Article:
Rolls of weather-sealing foam come in handy if you need to fill gaps in a closed window. The compressible, high-density foam can be purchased in a variety of thicknesses to accommodate medium and large gaps between 7/16-inch down to 1/8-inch. Backed with adhesive, the foam is easy to install and remains securely in position.

In many applications, the foam tape can be left installed year-round to provide added insulation during the summer months. It may eventually show signs of deterioration, but it is an affordable product that can help seal a window for many years.

Caulk

A bead of caulk can be used to insulate a window anywhere that the window meets the trim work. If you notice drafts around the perimeter of your window or where the trim meets the drywall, use an exterior-grade caulk to seal openings and eliminate gaps.

184910619

Photo by: Getty Images

Getty Images

Window-Glazing Compound

Older windows with single-pane glass need to be reglazed as part of their regular maintenance. If you have single-pane windows in your home and can feel drafts between the glass and the trim, or notice that the glass panes rattle loosely when tapped, take efforts to make repairs.

If you’re noticing that repairs are necessary in the middle of winter, cut yourself some slack, put up a temporary plastic window seal, and add glazing to your to-do list for springtime. It’s easiest to apply the glazing compound at above-freezing temperatures, and often, it’s also easier to remove the glass for maintenance. With a little patience, this is a DIY chore that you can learn to do on your own.

Draft Stoppers

When drafts are isolated to the bottom of the window, many homeowners skip the weather-sealing foam strips and opt for draft stoppers. The best store-bought options are sold for both windows and doors. They are double-sided insulators and are constructed using two foam cylinders that fit parallel in a fabric sleeve. The foam cylinders can be cut to fit the width of your window and be positioned on the inside and outside of the window rail to serve as a double barrier preventing drafts.

Considering the simplicity of the design, it’s no surprise that DIY solutions are also abundant. To improve the insulation along the bottom of a window, you can fill a narrow tube of fabric with rice and reuse it year after year as a weatherproofing barrier.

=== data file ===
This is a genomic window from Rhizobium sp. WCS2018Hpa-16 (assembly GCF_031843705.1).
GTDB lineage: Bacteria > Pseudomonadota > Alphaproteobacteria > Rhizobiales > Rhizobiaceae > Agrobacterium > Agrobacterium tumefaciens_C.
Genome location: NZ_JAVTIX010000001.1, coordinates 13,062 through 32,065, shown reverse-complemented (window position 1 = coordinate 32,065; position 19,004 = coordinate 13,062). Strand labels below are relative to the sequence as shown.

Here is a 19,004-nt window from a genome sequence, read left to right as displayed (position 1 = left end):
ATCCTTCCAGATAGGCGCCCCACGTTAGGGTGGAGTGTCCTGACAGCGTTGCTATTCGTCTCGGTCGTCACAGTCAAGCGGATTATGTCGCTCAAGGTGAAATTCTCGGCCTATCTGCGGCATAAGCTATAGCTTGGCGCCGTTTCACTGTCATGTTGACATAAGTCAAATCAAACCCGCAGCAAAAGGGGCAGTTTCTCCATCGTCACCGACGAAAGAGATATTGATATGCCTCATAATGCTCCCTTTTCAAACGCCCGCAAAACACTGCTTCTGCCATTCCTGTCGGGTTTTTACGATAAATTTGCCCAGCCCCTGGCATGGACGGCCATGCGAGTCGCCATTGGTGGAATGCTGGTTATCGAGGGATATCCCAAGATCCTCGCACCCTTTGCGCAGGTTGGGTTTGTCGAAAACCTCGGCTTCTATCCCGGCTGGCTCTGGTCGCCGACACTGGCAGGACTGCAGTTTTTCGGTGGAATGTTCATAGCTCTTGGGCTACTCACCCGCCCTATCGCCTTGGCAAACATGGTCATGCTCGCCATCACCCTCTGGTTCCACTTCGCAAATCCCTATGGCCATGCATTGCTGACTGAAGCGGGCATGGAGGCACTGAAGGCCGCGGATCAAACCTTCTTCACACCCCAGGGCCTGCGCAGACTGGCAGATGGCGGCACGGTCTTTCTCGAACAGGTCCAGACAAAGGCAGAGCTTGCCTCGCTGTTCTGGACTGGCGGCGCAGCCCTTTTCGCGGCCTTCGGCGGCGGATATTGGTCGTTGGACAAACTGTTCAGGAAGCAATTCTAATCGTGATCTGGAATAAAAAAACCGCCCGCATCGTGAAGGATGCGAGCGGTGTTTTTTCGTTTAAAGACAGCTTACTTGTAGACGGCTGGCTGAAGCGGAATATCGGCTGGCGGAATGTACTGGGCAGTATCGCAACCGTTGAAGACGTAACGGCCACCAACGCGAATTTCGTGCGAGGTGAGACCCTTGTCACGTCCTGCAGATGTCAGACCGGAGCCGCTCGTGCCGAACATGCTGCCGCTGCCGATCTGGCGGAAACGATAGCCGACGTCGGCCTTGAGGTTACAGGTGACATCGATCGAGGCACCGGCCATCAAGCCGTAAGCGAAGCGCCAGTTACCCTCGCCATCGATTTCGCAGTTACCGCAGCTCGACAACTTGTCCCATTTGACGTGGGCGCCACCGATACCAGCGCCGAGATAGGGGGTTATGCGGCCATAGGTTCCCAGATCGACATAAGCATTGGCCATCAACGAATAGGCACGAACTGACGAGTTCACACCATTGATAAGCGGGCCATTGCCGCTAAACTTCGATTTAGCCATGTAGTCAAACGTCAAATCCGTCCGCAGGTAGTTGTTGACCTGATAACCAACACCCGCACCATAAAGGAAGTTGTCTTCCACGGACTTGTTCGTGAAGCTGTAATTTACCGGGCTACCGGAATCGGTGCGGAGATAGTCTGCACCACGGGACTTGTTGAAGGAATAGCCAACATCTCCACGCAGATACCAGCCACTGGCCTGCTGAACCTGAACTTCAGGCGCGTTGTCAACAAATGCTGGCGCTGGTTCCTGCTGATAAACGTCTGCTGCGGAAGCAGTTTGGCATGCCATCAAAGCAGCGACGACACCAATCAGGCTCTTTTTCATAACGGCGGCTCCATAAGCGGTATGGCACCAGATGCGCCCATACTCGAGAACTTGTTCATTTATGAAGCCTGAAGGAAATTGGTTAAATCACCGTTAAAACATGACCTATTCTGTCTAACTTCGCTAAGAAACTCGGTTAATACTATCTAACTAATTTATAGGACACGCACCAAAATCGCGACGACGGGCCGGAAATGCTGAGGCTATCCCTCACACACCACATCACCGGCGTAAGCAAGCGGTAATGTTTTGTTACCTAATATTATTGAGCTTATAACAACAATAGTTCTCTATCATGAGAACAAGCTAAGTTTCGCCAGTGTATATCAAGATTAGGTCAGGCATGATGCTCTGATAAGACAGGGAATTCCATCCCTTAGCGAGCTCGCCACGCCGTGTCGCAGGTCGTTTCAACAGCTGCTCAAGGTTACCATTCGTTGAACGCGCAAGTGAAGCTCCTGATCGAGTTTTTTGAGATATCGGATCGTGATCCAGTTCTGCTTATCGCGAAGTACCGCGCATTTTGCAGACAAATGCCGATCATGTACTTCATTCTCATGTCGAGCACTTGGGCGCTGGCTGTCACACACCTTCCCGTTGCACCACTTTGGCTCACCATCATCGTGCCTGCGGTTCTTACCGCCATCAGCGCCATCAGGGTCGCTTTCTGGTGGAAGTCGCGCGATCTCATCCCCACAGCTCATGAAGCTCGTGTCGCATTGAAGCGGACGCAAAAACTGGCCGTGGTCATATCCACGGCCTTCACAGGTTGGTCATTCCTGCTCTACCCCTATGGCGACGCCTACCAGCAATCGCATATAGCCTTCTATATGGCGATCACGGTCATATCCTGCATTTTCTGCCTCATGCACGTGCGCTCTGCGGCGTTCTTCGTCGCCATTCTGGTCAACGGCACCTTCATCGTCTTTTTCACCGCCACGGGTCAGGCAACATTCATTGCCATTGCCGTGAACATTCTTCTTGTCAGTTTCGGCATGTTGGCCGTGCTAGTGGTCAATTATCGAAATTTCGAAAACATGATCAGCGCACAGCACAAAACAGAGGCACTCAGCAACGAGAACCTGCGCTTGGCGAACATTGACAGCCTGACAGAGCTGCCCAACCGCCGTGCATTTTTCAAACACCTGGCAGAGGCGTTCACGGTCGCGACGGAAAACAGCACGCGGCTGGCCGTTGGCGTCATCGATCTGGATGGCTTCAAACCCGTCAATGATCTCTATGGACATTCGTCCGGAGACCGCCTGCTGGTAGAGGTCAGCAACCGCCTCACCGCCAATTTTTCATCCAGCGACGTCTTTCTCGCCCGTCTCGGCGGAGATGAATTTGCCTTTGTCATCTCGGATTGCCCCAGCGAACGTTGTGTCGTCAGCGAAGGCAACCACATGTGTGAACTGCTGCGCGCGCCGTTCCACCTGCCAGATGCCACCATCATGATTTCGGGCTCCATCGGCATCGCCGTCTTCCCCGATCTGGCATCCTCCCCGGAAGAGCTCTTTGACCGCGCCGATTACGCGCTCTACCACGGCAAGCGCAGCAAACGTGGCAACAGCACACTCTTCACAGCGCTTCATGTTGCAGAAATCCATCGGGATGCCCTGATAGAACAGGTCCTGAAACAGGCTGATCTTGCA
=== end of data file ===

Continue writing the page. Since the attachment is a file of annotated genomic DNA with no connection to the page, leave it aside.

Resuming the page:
Thermal Window Coverings

In addition to all the store-bought solutions available for insulating windows, don’t lose sight of the fact that your everyday window coverings also improve the energy efficiency of your home during the winter. Fabric window treatments such as thermal curtains and honeycomb blinds can be used year-round to reduce drafts and stabilize your environment.

Though high-quality window coverings come with an investment, you can expect them to last for years.

Can You Fix a Broken Window Seal?

Find out if you should DIY or call a pro when your thermopane window has moisture in between the panes of glass.

Next Up

6 Ways to Humidify Your House (Without a Humidifier)

During the winter months, low humidity in your home can become an issue, leading to worsening allergies, dry skin, static electricity and increased susceptibility to colds and flu. Find ways to add moisture to the air without the expense of buying and running a humidifier.

How to Winterize Your Lawn

Learn what to do to prepare your lawn for winter. Taking the right steps in fall prepares your grass for quick spring greening.

How to Replace a Screen in a Door or Window Frame

Buying new door or window screens can be expensive. Save money by learning how to replace a screen in an existing frame.

Winter Care for Hydrangeas

Learn how to make these beauties shine next summer.

How to Winterize Your Deck

Get your deck ready for harsh winter weather.

How to Wash Windows

Our favorite window washing technique includes a secret ingredient: vinegar! Learn how to clean your windows inside and out with this simple DIY solution.

How to Clean Window Screens

Cleaning aluminum and fiberglass window screens helps them last longer and makes them easier to see out of from indoors. Get tips for the easiest way to clean window screens.

How to Replace a Window

When it's time to replace an outdated, inefficient window, it can be hard to know where to start, so we’ve got everything you need to know to get the job done.

Can You Fix a Broken Window Seal?

Find out if you should DIY or call a pro when your thermopane window has moisture in between the panes of glass.

How to Repair and Refinish Laminate Countertops

Learn how to repair scratches, gouges and chips; plus get the lowdown on paints and refinishing kits made to transform old countertops.

Go Shopping

Refresh your home with stylish products handpicked by HGTV editors.

On TV

Follow Us Everywhere

Join the party! Don't miss HGTV in your favorite social media feeds.